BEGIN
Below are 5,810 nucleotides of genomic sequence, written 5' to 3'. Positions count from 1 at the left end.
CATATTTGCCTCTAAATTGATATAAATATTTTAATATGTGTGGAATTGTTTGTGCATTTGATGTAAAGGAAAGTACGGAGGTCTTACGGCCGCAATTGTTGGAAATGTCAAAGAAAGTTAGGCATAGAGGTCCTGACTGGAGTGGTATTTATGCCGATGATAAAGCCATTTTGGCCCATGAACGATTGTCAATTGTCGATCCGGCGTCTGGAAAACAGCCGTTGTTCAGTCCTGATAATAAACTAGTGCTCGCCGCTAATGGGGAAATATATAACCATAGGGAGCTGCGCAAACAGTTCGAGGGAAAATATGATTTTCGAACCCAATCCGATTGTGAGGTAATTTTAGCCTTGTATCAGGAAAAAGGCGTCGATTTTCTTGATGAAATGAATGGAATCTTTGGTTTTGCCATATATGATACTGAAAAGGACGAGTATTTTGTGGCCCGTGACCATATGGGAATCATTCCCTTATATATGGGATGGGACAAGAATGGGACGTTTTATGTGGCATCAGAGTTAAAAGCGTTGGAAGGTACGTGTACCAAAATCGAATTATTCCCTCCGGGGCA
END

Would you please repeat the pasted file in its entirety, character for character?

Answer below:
Below are 5,810 nucleotides of genomic sequence, written 5' to 3'. Positions count from 1 at the left end.
CATATTTGCCTCTAAATTGATATAAATATTTTAATATGTGTGGAATTGTTTGTGCATTTGATGTAAAGGAAAGTACGGAGGTCTTACGGCCGCAATTGTTGGAAATGTCAAAGAAAGTTAGGCATAGAGGTCCTGACTGGAGTGGTATTTATGCCGATGATAAAGCCATTTTGGCCCATGAACGATTGTCAATTGTCGATCCGGCGTCTGGAAAACAGCCGTTGTTCAGTCCTGATAATAAACTAGTGCTCGCCGCTAATGGGGAAATATATAACCATAGGGAGCTGCGCAAACAGTTCGAGGGAAAATATGATTTTCGAACCCAATCCGATTGTGAGGTAATTTTAGCCTTGTATCAGGAAAAAGGCGTCGATTTTCTTGATGAAATGAATGGAATCTTTGGTTTTGCCATATATGATACTGAAAAGGACGAGTATTTTGTGGCCCGTGACCATATGGGAATCATTCCCTTATATATGGGATGGGACAAGAATGGGACGTTTTATGTGGCATCAGAGTTAAAAGCGTTGGAAGGTACGTGTACCAAAATCGAATTATTCCCTCCGGGGCA